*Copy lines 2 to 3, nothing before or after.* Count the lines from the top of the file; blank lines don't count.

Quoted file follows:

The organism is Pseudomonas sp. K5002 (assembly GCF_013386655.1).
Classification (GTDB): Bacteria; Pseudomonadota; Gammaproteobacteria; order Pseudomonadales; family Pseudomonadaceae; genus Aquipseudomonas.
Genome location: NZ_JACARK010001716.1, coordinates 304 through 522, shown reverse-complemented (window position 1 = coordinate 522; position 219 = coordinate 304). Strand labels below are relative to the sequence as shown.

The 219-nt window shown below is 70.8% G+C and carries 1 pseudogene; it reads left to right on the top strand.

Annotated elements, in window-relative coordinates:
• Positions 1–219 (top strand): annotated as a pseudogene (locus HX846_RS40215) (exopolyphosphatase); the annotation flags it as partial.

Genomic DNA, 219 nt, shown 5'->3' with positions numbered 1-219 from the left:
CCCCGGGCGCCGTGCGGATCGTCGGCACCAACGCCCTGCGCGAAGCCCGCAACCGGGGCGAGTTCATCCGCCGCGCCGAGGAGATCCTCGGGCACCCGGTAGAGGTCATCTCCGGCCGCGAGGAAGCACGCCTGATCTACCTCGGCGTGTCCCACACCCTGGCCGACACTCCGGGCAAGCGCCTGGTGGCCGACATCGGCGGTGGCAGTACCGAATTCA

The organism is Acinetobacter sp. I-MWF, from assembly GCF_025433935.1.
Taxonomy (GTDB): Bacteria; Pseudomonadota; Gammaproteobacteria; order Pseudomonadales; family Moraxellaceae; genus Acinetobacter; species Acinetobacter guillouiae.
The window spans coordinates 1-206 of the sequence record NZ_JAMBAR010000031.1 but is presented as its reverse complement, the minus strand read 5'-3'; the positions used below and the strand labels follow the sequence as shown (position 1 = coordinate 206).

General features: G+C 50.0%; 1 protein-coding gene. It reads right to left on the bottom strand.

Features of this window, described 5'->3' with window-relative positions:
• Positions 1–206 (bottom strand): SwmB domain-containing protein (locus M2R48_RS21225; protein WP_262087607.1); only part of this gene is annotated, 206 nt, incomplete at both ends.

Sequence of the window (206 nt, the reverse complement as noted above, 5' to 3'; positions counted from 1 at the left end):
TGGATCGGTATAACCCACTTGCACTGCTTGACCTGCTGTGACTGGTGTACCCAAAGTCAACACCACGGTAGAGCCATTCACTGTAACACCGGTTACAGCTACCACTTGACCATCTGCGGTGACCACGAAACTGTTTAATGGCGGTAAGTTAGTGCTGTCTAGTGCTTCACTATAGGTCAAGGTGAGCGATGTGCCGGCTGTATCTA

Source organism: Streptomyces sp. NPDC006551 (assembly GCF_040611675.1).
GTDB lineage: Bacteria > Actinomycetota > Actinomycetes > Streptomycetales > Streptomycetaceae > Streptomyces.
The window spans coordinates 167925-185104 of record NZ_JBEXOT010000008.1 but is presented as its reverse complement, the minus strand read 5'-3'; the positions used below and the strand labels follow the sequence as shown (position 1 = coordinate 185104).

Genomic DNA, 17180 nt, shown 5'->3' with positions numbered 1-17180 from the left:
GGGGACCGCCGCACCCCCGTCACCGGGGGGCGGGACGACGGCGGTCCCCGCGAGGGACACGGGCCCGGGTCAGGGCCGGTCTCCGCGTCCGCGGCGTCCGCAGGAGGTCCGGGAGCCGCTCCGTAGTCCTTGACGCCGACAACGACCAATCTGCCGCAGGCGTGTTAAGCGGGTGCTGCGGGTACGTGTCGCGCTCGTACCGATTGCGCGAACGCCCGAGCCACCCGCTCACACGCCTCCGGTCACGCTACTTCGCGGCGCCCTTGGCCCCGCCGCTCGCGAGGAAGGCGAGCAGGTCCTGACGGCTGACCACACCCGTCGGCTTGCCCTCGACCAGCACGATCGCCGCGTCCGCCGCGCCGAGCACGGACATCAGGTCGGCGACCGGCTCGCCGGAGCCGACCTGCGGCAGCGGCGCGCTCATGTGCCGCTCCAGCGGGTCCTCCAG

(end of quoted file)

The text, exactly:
Classification (GTDB): Bacteria; Pseudomonadota; Gammaproteobacteria; order Pseudomonadales; family Pseudomonadaceae; genus Aquipseudomonas.
Genome location: NZ_JACARK010001716.1, coordinates 304 through 522, shown reverse-complemented (window position 1 = coordinate 522; position 219 = coordinate 304). Strand labels below are relative to the sequence as shown.